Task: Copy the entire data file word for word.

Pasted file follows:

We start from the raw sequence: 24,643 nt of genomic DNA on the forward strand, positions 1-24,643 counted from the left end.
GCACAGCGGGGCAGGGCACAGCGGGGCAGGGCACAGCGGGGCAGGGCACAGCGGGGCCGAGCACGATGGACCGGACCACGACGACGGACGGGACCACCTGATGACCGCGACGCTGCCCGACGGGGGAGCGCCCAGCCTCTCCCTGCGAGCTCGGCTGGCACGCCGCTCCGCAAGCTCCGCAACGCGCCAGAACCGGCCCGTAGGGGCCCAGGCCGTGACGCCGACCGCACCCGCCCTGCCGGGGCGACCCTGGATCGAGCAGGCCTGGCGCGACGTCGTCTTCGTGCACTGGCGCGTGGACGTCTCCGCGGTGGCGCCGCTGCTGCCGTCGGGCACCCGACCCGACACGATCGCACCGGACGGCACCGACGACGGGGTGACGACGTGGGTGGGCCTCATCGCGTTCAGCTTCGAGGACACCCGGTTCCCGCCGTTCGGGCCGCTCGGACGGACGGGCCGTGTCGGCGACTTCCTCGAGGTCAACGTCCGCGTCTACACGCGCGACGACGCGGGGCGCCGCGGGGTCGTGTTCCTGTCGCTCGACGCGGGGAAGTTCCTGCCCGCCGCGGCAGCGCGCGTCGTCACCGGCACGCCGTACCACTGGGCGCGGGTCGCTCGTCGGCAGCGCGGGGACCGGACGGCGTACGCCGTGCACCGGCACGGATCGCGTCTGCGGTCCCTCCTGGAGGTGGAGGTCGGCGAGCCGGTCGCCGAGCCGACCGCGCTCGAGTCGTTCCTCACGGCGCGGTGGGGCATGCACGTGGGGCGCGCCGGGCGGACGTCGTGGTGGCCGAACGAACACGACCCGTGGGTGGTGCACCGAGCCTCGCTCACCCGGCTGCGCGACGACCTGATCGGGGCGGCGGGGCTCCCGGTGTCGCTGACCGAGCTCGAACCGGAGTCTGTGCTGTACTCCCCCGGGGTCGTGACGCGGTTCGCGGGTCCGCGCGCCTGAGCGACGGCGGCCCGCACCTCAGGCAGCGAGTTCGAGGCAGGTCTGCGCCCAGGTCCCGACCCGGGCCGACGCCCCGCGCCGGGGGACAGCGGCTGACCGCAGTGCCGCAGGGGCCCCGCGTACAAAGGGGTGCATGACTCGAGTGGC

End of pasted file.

We start from the raw sequence: 24,643 nt of genomic DNA on the forward strand, positions 1-24,643 counted from the left end.
GCACAGCGGGGCAGGGCACAGCGGGGCAGGGCACAGCGGGGCAGGGCACAGCGGGGCCGAGCACGATGGACCGGACCACGACGACGGACGGGACCACCTGATGACCGCGACGCTGCCCGACGGGGGAGCGCCCAGCCTCTCCCTGCGAGCTCGGCTGGCACGCCGCTCCGCAAGCTCCGCAACGCGCCAGAACCGGCCCGTAGGGGCCCAGGCCGTGACGCCGACCGCACCCGCCCTGCCGGGGCGACCCTGGATCGAGCAGGCCTGGCGCGACGTCGTCTTCGTGCACTGGCGCGTGGACGTCTCCGCGGTGGCGCCGCTGCTGCCGTCGGGCACCCGACCCGACACGATCGCACCGGACGGCACCGACGACGGGGTGACGACGTGGGTGGGCCTCATCGCGTTCAGCTTCGAGGACACCCGGTTCCCGCCGTTCGGGCCGCTCGGACGGACGGGCCGTGTCGGCGACTTCCTCGAGGTCAACGTCCGCGTCTACACGCGCGACGACGCGGGGCGCCGCGGGGTCGTGTTCCTGTCGCTCGACGCGGGGAAGTTCCTGCCCGCCGCGGCAGCGCGCGTCGTCACCGGCACGCCGTACCACTGGGCGCGGGTCGCTCGTCGGCAGCGCGGGGACCGGACGGCGTACGCCGTGCACCGGCACGGATCGCGTCTGCGGTCCCTCCTGGAGGTGGAGGTCGGCGAGCCGGTCGCCGAGCCGACCGCGCTCGAGTCGTTCCTCACGGCGCGGTGGGGCATGCACGTGGGGCGCGCCGGGCGGACGTCGTGGTGGCCGAACGAACACGACCCGTGGGTGGTGCACCGAGCCTCGCTCACCCGGCTGCGCGACGACCTGATCGGGGCGGCGGGGCTCCCGGTGTCGCTGACCGAGCTCGAACCGGAGTCTGTGCTGTACTCCCCCGGGGTCGTGACGCGGTTCGCGGGTCCGCGCGCCTGAGCGACGGCGGCCCGCACCTCAGGCAGCGAGTTCGAGGCAGGTCTGCGCCCAGGTCCCGACCCGGGCCGACGCCCCGCGCCGGGGGACAGCGGCTGACCGCAGTGCCGCAGGGGCCCCGCGTACAAAGGGGTGCATGACTCGAGTGGC